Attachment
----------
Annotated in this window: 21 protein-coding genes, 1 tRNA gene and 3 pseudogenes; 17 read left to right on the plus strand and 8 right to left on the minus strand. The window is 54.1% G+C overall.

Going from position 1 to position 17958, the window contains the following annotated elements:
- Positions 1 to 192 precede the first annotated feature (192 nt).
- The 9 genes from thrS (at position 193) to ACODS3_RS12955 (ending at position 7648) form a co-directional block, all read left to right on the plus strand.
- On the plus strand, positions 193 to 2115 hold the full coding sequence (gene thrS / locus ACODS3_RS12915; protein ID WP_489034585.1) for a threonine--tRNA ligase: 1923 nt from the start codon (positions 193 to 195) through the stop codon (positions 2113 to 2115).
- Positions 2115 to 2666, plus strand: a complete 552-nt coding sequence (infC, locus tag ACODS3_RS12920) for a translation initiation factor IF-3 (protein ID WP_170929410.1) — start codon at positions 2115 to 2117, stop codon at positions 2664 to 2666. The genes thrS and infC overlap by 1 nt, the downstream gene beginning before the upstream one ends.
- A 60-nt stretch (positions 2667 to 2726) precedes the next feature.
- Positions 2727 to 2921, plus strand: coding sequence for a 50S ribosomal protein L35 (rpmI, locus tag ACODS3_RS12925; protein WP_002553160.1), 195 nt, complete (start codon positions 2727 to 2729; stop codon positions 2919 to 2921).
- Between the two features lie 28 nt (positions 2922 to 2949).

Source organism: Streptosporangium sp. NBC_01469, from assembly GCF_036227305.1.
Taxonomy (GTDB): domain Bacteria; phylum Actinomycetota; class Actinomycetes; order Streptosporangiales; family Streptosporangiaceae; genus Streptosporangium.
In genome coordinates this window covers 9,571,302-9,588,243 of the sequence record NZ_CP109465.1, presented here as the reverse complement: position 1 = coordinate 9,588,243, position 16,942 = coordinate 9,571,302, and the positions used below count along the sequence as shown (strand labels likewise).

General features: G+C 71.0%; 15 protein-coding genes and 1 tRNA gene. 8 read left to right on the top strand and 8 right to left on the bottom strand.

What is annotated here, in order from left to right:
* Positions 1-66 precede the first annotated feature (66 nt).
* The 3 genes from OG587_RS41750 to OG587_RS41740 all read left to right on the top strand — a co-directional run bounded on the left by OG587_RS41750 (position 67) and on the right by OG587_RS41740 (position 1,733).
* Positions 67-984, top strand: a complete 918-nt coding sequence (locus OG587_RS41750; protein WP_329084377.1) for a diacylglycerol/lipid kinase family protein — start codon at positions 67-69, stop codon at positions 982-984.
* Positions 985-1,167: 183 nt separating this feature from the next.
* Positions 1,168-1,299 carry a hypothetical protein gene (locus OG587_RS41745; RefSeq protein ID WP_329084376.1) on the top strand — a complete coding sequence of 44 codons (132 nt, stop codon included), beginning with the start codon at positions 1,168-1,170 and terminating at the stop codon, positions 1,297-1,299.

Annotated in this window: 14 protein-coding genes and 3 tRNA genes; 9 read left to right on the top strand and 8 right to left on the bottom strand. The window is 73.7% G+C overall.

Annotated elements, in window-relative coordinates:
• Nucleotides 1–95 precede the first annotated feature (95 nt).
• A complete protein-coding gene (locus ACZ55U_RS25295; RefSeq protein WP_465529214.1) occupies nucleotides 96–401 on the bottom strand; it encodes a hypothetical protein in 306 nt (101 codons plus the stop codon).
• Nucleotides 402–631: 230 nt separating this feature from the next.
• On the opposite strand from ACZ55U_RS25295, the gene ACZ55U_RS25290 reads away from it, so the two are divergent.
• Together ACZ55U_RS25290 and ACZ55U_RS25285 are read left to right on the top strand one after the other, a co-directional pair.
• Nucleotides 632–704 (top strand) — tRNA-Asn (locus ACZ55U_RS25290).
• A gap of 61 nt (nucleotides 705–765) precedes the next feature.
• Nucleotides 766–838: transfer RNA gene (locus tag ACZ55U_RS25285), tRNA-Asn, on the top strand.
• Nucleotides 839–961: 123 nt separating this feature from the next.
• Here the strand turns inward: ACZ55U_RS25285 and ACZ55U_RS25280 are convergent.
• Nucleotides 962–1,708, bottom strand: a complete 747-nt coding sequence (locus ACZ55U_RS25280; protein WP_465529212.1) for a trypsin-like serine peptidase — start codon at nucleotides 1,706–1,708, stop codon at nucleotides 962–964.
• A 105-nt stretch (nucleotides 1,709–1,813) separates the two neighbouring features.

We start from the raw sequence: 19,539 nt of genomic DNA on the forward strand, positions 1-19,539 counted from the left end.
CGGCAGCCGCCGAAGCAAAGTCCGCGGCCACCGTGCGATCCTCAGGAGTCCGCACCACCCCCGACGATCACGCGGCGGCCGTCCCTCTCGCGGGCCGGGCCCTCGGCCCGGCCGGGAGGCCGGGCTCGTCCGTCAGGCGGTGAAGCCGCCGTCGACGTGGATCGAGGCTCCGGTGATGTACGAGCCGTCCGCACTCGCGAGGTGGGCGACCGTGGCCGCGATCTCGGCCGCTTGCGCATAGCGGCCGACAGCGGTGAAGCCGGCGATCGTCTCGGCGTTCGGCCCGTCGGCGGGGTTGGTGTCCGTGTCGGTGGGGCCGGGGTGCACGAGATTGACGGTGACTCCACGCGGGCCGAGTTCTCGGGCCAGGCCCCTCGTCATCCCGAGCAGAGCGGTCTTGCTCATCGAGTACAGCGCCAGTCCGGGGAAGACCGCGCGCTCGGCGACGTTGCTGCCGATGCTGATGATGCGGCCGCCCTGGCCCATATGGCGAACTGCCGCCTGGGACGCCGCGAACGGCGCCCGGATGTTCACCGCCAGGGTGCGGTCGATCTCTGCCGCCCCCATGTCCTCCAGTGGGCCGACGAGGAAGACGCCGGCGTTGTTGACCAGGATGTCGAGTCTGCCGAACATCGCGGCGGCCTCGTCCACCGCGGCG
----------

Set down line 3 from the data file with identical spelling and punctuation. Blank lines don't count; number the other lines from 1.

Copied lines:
- Positions 1 to 192 precede the first annotated feature (192 nt).